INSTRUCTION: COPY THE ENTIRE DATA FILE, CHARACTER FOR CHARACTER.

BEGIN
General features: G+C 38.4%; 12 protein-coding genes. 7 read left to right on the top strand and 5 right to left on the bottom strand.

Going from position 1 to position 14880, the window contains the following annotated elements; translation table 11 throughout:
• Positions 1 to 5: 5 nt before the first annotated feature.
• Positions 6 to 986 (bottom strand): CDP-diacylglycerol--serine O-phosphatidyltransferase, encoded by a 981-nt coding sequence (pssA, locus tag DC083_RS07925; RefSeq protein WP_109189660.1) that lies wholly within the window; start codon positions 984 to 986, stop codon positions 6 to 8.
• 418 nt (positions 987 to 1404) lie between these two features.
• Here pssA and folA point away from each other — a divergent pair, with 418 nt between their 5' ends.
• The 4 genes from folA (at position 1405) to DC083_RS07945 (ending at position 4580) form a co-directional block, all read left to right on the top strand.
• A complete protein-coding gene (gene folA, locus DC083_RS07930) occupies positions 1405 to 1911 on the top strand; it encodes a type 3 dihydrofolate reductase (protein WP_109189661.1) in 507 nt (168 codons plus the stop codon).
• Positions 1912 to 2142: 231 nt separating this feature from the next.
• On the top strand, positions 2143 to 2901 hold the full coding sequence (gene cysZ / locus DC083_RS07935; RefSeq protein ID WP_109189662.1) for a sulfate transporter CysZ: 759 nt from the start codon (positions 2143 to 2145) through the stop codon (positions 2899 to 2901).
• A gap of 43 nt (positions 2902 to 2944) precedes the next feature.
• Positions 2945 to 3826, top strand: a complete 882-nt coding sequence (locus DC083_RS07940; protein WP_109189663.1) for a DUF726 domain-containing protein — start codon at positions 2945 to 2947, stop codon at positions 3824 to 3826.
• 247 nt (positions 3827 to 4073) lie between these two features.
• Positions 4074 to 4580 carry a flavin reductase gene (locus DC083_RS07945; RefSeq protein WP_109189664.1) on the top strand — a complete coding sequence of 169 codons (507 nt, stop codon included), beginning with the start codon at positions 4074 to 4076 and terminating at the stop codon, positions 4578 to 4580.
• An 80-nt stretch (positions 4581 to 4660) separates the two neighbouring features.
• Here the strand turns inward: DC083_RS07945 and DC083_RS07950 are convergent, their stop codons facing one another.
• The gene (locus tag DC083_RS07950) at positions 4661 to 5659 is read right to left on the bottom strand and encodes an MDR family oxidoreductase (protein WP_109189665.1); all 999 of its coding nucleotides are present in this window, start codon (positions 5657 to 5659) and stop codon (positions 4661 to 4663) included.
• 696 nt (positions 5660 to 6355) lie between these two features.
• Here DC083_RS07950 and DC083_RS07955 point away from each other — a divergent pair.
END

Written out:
General features: G+C 38.4%; 12 protein-coding genes. 7 read left to right on the top strand and 5 right to left on the bottom strand.

Going from position 1 to position 14880, the window contains the following annotated elements; translation table 11 throughout:
• Positions 1 to 5: 5 nt before the first annotated feature.
• Positions 6 to 986 (bottom strand): CDP-diacylglycerol--serine O-phosphatidyltransferase, encoded by a 981-nt coding sequence (pssA, locus tag DC083_RS07925; RefSeq protein WP_109189660.1) that lies wholly within the window; start codon positions 984 to 986, stop codon positions 6 to 8.
• 418 nt (positions 987 to 1404) lie between these two features.
• Here pssA and folA point away from each other — a divergent pair, with 418 nt between their 5' ends.
• The 4 genes from folA (at position 1405) to DC083_RS07945 (ending at position 4580) form a co-directional block, all read left to right on the top strand.
• A complete protein-coding gene (gene folA, locus DC083_RS07930) occupies positions 1405 to 1911 on the top strand; it encodes a type 3 dihydrofolate reductase (protein WP_109189661.1) in 507 nt (168 codons plus the stop codon).
• Positions 1912 to 2142: 231 nt separating this feature from the next.
• On the top strand, positions 2143 to 2901 hold the full coding sequence (gene cysZ / locus DC083_RS07935; RefSeq protein ID WP_109189662.1) for a sulfate transporter CysZ: 759 nt from the start codon (positions 2143 to 2145) through the stop codon (positions 2899 to 2901).
• A gap of 43 nt (positions 2902 to 2944) precedes the next feature.
• Positions 2945 to 3826, top strand: a complete 882-nt coding sequence (locus DC083_RS07940; protein WP_109189663.1) for a DUF726 domain-containing protein — start codon at positions 2945 to 2947, stop codon at positions 3824 to 3826.
• 247 nt (positions 3827 to 4073) lie between these two features.
• Positions 4074 to 4580 carry a flavin reductase gene (locus DC083_RS07945; RefSeq protein WP_109189664.1) on the top strand — a complete coding sequence of 169 codons (507 nt, stop codon included), beginning with the start codon at positions 4074 to 4076 and terminating at the stop codon, positions 4578 to 4580.
• An 80-nt stretch (positions 4581 to 4660) separates the two neighbouring features.
• Here the strand turns inward: DC083_RS07945 and DC083_RS07950 are convergent, their stop codons facing one another.
• The gene (locus tag DC083_RS07950) at positions 4661 to 5659 is read right to left on the bottom strand and encodes an MDR family oxidoreductase (protein WP_109189665.1); all 999 of its coding nucleotides are present in this window, start codon (positions 5657 to 5659) and stop codon (positions 4661 to 4663) included.
• 696 nt (positions 5660 to 6355) lie between these two features.
• Here DC083_RS07950 and DC083_RS07955 point away from each other — a divergent pair.